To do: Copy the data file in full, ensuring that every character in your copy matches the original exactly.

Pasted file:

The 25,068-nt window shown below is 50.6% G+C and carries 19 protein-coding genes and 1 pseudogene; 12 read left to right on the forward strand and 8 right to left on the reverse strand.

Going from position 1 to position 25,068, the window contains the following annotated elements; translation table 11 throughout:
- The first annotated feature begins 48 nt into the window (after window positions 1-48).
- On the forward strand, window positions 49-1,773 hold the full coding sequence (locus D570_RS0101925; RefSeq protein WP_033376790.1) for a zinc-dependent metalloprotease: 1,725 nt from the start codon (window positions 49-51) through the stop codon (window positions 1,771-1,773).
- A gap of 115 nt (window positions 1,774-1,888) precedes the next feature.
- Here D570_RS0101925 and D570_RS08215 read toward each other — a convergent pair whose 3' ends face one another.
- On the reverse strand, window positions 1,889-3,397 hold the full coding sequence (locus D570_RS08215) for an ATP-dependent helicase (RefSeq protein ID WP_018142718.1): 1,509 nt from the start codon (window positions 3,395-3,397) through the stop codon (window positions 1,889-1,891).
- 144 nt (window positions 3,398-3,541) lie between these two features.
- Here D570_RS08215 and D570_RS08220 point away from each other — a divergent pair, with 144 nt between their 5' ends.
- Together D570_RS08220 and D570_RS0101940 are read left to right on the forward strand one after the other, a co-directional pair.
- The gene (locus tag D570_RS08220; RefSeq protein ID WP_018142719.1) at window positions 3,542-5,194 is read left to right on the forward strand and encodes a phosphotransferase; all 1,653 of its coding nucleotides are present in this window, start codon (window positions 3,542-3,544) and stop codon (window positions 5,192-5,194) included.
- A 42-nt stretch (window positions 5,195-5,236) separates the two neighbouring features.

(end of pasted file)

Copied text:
The 25,068-nt window shown below is 50.6% G+C and carries 19 protein-coding genes and 1 pseudogene; 12 read left to right on the forward strand and 8 right to left on the reverse strand.

Going from position 1 to position 25,068, the window contains the following annotated elements; translation table 11 throughout:
- The first annotated feature begins 48 nt into the window (after window positions 1-48).
- On the forward strand, window positions 49-1,773 hold the full coding sequence (locus D570_RS0101925; RefSeq protein WP_033376790.1) for a zinc-dependent metalloprotease: 1,725 nt from the start codon (window positions 49-51) through the stop codon (window positions 1,771-1,773).
- A gap of 115 nt (window positions 1,774-1,888) precedes the next feature.
- Here D570_RS0101925 and D570_RS08215 read toward each other — a convergent pair whose 3' ends face one another.
- On the reverse strand, window positions 1,889-3,397 hold the full coding sequence (locus D570_RS08215) for an ATP-dependent helicase (RefSeq protein ID WP_018142718.1): 1,509 nt from the start codon (window positions 3,395-3,397) through the stop codon (window positions 1,889-1,891).
- 144 nt (window positions 3,398-3,541) lie between these two features.
- Here D570_RS08215 and D570_RS08220 point away from each other — a divergent pair, with 144 nt between their 5' ends.
- Together D570_RS08220 and D570_RS0101940 are read left to right on the forward strand one after the other, a co-directional pair.
- The gene (locus tag D570_RS08220; RefSeq protein ID WP_018142719.1) at window positions 3,542-5,194 is read left to right on the forward strand and encodes a phosphotransferase; all 1,653 of its coding nucleotides are present in this window, start codon (window positions 3,542-3,544) and stop codon (window positions 5,192-5,194) included.
- A 42-nt stretch (window positions 5,195-5,236) separates the two neighbouring features.